A Northeast Gardener’s Year offers a couple of hundred pages of gardening know-how: what to do, how to do it, when to do it. As I write in the introduction, there is “no orderly system to what I write, except as dictated by the progress of the seasons, which we will follow month by month. I will begin each chapter setting the tone for the month with a few lines of borrowed poetry, then follow with a short description of what is going on plantwise. From there, we are left to the whims and vagaries of the weather and the weeds, the unfolding of blossoms and the ripening of fruits, and the cry of plants begging to be repotted as they push their roots through the holes in the bottom of their containers . . . I have gardened as far west as Wisconsin, as far south as Delaware, and as far north as New York. This book is applicable to at least that range, and any reader could stretch the range a bit more - to include the whole of what we generally call "the Northeast" - by adding or subtracting a few days on either side of the outdoor growing season . . . This is not a book to be read at one sitting, but rather, month by month, as it was written. I hope for each month's offerings to guide, to entertain, and, most of all, to enthuse you, dear reader, to share in the joys of gardening.
Softcover, 262 pages - $17.00
(Storey Publishing, 2009)
A book to rethink landscaping and fruit growing. Use certain temperate zone fruit trees, vines, shrubs, and groundcovers to beautify the landscape and, at the same time, provide tasty fruits for eating. The focus here is on so-called dessert fruits, delectable fruits that can be enjoyed right off the plants. Most people don't expect to need to—and don't have to—perform detailed annual pruning or pest control on their landscape plants. Fruit suggested in this book are those that can be held to these same low-maintenance standards. Learn how to optimize growing conditions and reap bountiful harvests while enjoying your scenery.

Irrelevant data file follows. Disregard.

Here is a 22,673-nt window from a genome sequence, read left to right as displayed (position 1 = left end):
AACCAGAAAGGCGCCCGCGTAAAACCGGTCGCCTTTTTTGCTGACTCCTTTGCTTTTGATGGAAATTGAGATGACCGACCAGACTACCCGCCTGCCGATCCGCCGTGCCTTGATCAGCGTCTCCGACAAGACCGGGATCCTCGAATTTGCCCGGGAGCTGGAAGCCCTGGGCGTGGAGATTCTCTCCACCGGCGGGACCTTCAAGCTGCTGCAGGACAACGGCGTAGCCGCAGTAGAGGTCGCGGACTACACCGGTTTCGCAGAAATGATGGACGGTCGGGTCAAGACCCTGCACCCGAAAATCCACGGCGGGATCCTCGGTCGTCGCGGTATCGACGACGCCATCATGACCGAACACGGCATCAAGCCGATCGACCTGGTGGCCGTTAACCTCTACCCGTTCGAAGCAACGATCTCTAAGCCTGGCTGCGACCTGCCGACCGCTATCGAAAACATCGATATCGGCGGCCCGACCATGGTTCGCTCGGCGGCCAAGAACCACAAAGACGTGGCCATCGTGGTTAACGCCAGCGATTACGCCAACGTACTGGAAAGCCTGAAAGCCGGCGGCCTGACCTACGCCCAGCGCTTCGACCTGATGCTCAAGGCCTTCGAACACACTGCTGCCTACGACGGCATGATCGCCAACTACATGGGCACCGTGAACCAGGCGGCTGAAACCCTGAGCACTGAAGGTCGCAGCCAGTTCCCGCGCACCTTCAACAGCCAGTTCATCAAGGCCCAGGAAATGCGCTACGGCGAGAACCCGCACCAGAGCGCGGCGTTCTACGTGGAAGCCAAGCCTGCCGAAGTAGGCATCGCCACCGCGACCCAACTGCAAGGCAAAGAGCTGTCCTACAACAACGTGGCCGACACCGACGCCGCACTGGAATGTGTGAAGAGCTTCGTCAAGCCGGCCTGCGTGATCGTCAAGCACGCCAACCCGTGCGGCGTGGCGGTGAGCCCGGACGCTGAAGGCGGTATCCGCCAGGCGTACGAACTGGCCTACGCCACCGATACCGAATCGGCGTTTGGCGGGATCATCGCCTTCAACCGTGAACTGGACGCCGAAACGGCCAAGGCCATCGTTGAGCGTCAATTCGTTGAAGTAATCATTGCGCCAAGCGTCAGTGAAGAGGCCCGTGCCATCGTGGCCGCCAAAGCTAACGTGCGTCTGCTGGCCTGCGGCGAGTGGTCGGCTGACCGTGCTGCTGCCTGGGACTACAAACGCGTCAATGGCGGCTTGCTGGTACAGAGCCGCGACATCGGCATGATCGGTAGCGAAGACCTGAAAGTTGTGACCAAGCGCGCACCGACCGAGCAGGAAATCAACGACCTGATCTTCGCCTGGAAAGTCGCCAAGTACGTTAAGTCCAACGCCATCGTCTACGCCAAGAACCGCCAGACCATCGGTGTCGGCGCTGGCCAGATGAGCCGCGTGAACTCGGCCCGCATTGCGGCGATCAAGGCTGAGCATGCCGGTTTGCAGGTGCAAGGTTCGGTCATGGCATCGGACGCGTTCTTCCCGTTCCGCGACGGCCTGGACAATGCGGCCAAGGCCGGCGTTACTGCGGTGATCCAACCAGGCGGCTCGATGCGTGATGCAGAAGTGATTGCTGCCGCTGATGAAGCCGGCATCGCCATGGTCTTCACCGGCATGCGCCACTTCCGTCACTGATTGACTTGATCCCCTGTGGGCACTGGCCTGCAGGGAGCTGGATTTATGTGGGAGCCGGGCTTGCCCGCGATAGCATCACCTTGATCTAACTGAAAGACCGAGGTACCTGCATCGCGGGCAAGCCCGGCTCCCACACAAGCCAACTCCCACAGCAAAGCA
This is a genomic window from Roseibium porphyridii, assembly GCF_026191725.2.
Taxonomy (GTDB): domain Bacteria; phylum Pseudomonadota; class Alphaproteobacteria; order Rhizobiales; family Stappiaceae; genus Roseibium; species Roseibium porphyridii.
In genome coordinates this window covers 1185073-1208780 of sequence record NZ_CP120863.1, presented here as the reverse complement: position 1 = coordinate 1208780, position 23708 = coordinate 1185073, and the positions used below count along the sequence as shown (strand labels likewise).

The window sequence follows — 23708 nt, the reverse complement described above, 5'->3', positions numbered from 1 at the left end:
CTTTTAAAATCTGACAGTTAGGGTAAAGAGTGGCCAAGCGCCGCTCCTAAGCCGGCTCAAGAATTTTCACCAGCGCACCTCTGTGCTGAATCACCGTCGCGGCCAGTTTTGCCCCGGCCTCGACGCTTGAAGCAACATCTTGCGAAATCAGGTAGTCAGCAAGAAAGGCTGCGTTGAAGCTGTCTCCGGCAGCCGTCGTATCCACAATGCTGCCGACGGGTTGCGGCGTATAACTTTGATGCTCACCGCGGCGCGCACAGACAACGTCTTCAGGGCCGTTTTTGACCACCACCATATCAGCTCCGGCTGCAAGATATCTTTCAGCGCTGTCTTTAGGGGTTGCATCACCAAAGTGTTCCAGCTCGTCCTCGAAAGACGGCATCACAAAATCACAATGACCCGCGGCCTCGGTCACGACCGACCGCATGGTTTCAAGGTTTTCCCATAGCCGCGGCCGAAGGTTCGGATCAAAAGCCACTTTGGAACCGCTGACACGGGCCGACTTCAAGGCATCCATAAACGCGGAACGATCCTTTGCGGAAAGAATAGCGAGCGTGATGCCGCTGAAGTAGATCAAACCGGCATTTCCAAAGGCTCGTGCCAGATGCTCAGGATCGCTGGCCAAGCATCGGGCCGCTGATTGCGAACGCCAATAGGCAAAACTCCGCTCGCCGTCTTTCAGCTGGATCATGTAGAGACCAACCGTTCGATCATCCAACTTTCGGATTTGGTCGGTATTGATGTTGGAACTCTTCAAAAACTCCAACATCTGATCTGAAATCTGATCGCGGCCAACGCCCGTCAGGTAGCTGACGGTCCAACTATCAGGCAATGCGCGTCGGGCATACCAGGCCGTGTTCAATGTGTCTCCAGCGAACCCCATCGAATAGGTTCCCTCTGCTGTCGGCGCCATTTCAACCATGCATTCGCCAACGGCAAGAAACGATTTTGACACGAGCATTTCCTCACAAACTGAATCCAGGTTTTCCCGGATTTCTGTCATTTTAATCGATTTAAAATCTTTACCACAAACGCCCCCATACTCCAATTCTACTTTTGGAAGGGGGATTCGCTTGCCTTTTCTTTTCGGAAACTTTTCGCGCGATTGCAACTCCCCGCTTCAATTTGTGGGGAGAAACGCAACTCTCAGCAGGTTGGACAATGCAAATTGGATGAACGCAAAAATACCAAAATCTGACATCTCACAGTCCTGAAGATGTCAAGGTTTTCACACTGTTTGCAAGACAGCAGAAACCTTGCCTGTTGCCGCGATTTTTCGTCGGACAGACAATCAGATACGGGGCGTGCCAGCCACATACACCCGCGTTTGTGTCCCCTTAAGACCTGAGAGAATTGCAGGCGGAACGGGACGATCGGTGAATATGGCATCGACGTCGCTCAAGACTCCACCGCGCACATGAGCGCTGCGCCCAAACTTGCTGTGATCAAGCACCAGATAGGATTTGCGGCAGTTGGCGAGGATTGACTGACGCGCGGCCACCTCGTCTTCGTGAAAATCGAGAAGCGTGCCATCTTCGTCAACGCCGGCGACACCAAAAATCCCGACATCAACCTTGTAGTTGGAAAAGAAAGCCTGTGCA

Softcover, 192 pages - $19.95
(New Society Publishers, 2018)
Curious why caressing your cucumber plants will help them bear more fruit? Or why you should grow oranges from seed even if the fruit is inedible? Or why trees need to sleep and how to help them? Offering eye-opening insight and practical guidance, coverage includes: Helping plants thrive during drought; Outwitting weeds by understanding their nature; Making the best use of compost; Why the language of Latin can make you a better gardener. The Ever Curious Gardener is an irreverent romp through the natural science of plants and soil, ideal for newer gardeners moving beyond back-of-the-seed-pack planting to experienced gardeners whose curiosity at the wonders of cultivation grows deeper and stronger with each season.
Paperback, 240 pages - $18.99
(Taunton Press, 2012)
This book is for you if you want to enjoy the luscious rewards of home-grown fruits, whether your home is a sunny balcony, a quarter-acre suburban lot, or a 5-acre farmden. With home-grown fruits, you get to choose varieties that tickle your palate, not necessarily those that sell well and can withstand the rigors of shipping and please the palates of people in Pasadena, in Pensacola, and in Portland. For the localvore, what could be more local than ripe peaches or blueberries harvested a few steps from the back or front door?
This book shows how growing fruit can be both enjoyable and easy, especially if you begin by selecting appropriate types and varieties for your climate and site. The emphasis is on growing fruit naturally. Naturally grown fruits develop high flavor, are rich in nutrients and other healthful components, and naturally resist pests and diseases so don't require toxic sprays. The emphasis here is also on simplicity, making growing everything from apples to figs to oranges to strawberries—over 30 different kinds of fruits in all—feasible within today's constraints of time and space.
Softcover, 234 pages - $24.95